All four Floyd County high schools were among a select group of high schools across the state honored by State School Superintendent Richard Woods as he announced the 2021 Advanced Placement (AP) Honor Schools.
Armuchee High, Model High, and Pepperell High were all honored as AP Challenge Schools. In addition, Coosa High was honored as an AP Access and Support School and Model High as an AP Expansion School.
AP classes offer rigorous college-level learning options to students in high school. AP classes and exams are administered by the College Board, which also administers the SAT. Students receiving a score of 3, 4, or 5 on an AP exam may receive college credit.
AP Challenge schools are small high schools of fewer than 900 students offering the AP advanced courses in the core subject areas of English, math, science, and social studies.
AP Access and Support Schools are schools with at least 30 percent of AP exams taken by students who identified themselves as African-American and/or Hispanic and 30 percent of all AP exams earning scores of 3 or higher.
AP Expansion Schools are AP schools with 25 percent growth in AP student participation from May 2019 to May 2020 and a minimum of 25 students testing in May 2019.
According to data released by the College Board, Georgia’s public-school class of 2020 has the 17th-highest AP pass rate in the nation. Overall, 38.5 percent of Georgia’s class of 2020 took an AP exam while in high school. This is the 16th-highest AP participation rate in the nation. 49.4 percent of Georgia’s class of 2020 test-takers used an AP exam fee reduction.
“I am very proud of our teachers and students who are a part of our AP programs,” stated Dr. Glenn White, Floyd County Schools (FCS) Superintendent. “We have some of the best AP teachers in the state and these recognitions reinforce the fact our schools are academically focused and students who want an academically challenging environment get a great education in FCS.”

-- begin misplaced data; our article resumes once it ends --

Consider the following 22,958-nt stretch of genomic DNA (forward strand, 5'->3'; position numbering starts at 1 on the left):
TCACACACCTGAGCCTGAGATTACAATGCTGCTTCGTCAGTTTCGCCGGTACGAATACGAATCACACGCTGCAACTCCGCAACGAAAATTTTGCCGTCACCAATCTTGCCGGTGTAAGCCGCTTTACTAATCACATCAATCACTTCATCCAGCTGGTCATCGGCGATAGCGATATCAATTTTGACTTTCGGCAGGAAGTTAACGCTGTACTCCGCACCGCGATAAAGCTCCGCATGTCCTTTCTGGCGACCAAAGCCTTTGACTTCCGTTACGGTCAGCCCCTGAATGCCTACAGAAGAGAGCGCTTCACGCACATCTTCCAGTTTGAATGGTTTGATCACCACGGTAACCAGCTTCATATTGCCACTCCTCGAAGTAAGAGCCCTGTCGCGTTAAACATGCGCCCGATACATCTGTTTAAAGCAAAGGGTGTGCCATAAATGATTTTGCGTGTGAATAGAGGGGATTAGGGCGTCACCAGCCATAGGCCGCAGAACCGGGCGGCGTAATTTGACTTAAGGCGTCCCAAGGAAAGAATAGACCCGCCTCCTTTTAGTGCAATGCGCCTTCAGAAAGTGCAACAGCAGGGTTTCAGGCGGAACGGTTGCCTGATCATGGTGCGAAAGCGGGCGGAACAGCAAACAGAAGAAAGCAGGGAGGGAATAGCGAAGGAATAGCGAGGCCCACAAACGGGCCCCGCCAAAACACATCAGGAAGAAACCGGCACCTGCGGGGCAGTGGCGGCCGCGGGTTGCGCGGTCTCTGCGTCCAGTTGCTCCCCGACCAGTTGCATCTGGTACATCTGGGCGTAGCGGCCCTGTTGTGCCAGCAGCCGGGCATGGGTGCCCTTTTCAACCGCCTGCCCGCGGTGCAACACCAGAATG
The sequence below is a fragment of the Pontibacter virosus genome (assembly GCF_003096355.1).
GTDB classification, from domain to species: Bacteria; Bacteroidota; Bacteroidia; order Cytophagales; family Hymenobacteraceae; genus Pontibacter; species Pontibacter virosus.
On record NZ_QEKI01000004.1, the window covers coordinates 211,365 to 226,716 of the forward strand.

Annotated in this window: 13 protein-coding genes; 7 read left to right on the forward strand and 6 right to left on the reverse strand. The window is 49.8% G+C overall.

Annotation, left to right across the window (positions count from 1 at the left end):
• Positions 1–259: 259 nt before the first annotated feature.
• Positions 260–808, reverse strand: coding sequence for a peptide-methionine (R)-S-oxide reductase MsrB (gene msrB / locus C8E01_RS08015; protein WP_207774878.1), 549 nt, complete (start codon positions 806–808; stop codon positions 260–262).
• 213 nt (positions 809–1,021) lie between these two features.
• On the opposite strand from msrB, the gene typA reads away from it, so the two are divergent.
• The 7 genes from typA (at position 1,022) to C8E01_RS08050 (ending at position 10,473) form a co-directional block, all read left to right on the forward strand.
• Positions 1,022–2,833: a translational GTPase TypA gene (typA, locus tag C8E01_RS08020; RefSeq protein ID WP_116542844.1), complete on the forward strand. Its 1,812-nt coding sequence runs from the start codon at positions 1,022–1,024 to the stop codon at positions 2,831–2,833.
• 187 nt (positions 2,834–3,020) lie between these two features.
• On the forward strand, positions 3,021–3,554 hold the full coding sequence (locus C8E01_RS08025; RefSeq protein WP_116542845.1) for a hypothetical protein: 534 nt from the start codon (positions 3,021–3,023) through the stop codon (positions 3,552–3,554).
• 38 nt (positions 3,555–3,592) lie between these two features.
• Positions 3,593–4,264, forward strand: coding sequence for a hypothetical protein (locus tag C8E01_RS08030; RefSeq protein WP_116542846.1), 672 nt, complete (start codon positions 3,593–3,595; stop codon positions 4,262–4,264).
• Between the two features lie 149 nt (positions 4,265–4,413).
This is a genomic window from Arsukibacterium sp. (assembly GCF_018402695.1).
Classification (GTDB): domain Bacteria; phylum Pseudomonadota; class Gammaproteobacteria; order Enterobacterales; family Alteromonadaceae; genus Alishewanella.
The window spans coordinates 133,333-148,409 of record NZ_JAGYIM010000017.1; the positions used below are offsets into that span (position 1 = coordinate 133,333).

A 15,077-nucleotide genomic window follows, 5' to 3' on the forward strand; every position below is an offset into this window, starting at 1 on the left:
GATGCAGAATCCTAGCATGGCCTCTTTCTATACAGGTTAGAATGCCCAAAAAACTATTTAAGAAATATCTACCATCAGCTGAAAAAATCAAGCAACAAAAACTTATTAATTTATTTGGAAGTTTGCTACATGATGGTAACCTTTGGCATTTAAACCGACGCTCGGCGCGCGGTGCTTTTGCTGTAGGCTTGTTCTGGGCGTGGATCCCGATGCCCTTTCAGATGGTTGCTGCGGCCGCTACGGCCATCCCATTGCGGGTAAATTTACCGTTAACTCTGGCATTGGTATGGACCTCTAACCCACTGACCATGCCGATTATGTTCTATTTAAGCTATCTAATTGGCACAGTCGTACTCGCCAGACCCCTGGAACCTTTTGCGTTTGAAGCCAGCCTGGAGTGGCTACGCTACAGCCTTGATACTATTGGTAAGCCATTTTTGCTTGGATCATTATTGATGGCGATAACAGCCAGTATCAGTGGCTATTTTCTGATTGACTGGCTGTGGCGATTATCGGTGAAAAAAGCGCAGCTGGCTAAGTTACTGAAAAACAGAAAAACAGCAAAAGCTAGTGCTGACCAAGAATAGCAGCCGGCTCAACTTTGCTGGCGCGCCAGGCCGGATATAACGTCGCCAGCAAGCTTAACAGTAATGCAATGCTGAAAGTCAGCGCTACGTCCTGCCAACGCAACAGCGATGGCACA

FCS is one of the area leaders in AP offerings for students with 18 AP courses available in the four high schools as well as the only public school system in Northwest Georgia to offer AP Capstone.
“AP courses provide an increased level of rigor that helps ensure student success at the post-secondary level,” stated John Parker, FCS Assistant Superintendent and Chief Academic Officer. “Online AP classes taught by Floyd County teachers helped to improve the availability of AP classes. It is yet another way for our system to be flexible and best meet the unique needs of our most advanced learners.”
Floyd County high schools have regularly earned AP honors for the last several years. The system made the commitment to be a leader in AP courses offered to students with the move to a more extensive offering of advanced courses with the introduction of the system’s honors program in the fall of 2002. This advanced program of study for students in FCS is among the top college-preparatory programs in Northwest Georgia. The comprehensive, rigorous, advanced program of study is designed to prepare students for the most demanding college or university. The honors program is available at all four Floyd County high schools.
“Each year we have really improved our rigor and expectations for our students and schools. The AP Capstone program has helped build our AP program and each year we seem to have more students enrolling in classes and taking exams which helps them get college credit,” stated McCall Govignon, FCS Director of Advanced Academics and Assessment. “We’ve explored options for all students, whether it be online AP courses or AP/ Dual Enrollment courses. We’ve also expanded to offer some courses at the College and Career Academy, so scheduling conflicts are not an issue.”
The expansion of AP class offerings was a major component in raising the level of academic opportunities available to students in Floyd County. Higher-level academic opportunities help teens prepare for success at the nation’s top colleges and universities.